Happy Anniversary! | What I’ve Learned In My First Year Of Blogging

This past week officially marked one who year since I launched my blog! It’s taken me some time to truly get into the swing of things, but I think I can say I’m starting to find my footing in the blogosphere.

To celebrate, I’m sharing a handful of things I’ve picked up in this first year of blogging.

Nothing Happens Overnight

This something we hear a lot about many things, and blogging is no exception. Between setting up my WordPress profile and hosting, creating my social media profiles, tinkering with the website’s appearance and format, and of course writing articles, it actually took several weeks of work behind the scenes before the site went live.

After things were up and running, it took some time for me to get a grasp on running a blog. I still feel like I’m figuring things out even now!

Time Management

As I’m sure you’ve gathered, I’m an aspiring author with several ongoing projects at various stages of the writing process. But I also have a day job in retail and other obligations that take away from how much time I’m able to put into them. I’ll sometimes refer to writing as my second job or the job I have on my days off, and that’s honestly pretty true. Blog included, it’s a lot more work than I had first anticipated.

To paraphrase Jurassic Park, “Life always finds a way to get in the way.”

I touched on this a bit in my post about things I’ve learned about writing through working in retail, but adding a blog to the mix was a bit of an adjustment. 

Trying to keep up with it all can be overwhelming at times. Maintaining a balance is key.

I’m slowly figuring out a schedule that accommodates everything going on in my life that won’t have me feeling like I’m spreading myself too thin or being pulled in too many directions, while also making sure I’m getting everything done.

Getting Ahead, But Not So Far Ahead

One of the ways I’ve employed to tackle the issue of time has been writing posts a few weeks in advance. That way, when life does get in the way as it so often does, I can be sure that content is still going up; it makes the stress a little less.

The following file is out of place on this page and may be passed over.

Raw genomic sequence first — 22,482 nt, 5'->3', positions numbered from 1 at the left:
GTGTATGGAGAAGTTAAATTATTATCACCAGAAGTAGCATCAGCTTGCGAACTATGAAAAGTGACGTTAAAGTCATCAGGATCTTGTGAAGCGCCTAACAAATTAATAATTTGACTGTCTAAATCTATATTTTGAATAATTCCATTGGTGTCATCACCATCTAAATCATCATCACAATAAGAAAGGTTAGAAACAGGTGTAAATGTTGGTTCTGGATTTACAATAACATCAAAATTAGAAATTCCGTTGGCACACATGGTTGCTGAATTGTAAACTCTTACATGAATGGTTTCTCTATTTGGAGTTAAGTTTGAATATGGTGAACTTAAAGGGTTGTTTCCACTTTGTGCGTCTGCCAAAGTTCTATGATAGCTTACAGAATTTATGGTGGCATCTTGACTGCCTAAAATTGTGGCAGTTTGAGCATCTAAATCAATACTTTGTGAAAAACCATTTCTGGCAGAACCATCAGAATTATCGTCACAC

However, I’ve also learned a thing or two about scheduling too far in advance.

At any given point, I’ve got a handful of ideas for possible blog posts, and most of the time they will be writing-related.

However, sometimes I’ll see something that will spark another idea, and I’ll rearrange those plans. 

Notable examples include the post I wrote after the creative team behind The Good Place announced the show would conclude with its fourth season, my opinion piece on Disney’s live-action remakes and reboots after the announcement of a Home Alone reboot for Disney+, and the post on perspective inspired by (finally) getting to see Jesse McCartney in concert.

With the post on The Good Place example, I ended up rescheduling two or three articles I had already written so that post could go up the weekend after the announcement about its final season was made. One of those didn’t go up for about two months after initially intended, as a result of other topics coming up and certain posts that needed to go up at a specific time like the “chronicle of thoughts” log I kept while reading Twilight for the first time (which is by far the most popular post on this blog).